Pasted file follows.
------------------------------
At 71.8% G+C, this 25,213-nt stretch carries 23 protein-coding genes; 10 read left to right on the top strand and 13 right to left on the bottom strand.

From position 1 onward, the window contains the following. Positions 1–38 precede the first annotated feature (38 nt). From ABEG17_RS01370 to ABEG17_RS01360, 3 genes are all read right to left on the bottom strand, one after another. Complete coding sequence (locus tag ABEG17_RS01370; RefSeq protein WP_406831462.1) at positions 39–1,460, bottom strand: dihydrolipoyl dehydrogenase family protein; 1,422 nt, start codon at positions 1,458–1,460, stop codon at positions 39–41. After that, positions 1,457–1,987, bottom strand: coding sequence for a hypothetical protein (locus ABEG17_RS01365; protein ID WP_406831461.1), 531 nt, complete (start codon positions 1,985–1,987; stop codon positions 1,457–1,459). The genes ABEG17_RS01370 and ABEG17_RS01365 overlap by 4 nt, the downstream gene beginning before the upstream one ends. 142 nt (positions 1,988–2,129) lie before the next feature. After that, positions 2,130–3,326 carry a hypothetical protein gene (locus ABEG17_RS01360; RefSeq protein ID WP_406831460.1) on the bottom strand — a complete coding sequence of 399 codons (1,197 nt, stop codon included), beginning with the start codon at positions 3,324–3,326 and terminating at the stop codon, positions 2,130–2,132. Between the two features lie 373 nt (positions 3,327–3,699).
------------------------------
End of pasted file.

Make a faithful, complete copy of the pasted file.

At 71.8% G+C, this 25,213-nt stretch carries 23 protein-coding genes; 10 read left to right on the top strand and 13 right to left on the bottom strand.

From position 1 onward, the window contains the following. Positions 1–38 precede the first annotated feature (38 nt). From ABEG17_RS01370 to ABEG17_RS01360, 3 genes are all read right to left on the bottom strand, one after another. Complete coding sequence (locus tag ABEG17_RS01370; RefSeq protein WP_406831462.1) at positions 39–1,460, bottom strand: dihydrolipoyl dehydrogenase family protein; 1,422 nt, start codon at positions 1,458–1,460, stop codon at positions 39–41. After that, positions 1,457–1,987, bottom strand: coding sequence for a hypothetical protein (locus ABEG17_RS01365; protein ID WP_406831461.1), 531 nt, complete (start codon positions 1,985–1,987; stop codon positions 1,457–1,459). The genes ABEG17_RS01370 and ABEG17_RS01365 overlap by 4 nt, the downstream gene beginning before the upstream one ends. 142 nt (positions 1,988–2,129) lie before the next feature. After that, positions 2,130–3,326 carry a hypothetical protein gene (locus ABEG17_RS01360; RefSeq protein ID WP_406831460.1) on the bottom strand — a complete coding sequence of 399 codons (1,197 nt, stop codon included), beginning with the start codon at positions 3,324–3,326 and terminating at the stop codon, positions 2,130–2,132. Between the two features lie 373 nt (positions 3,327–3,699).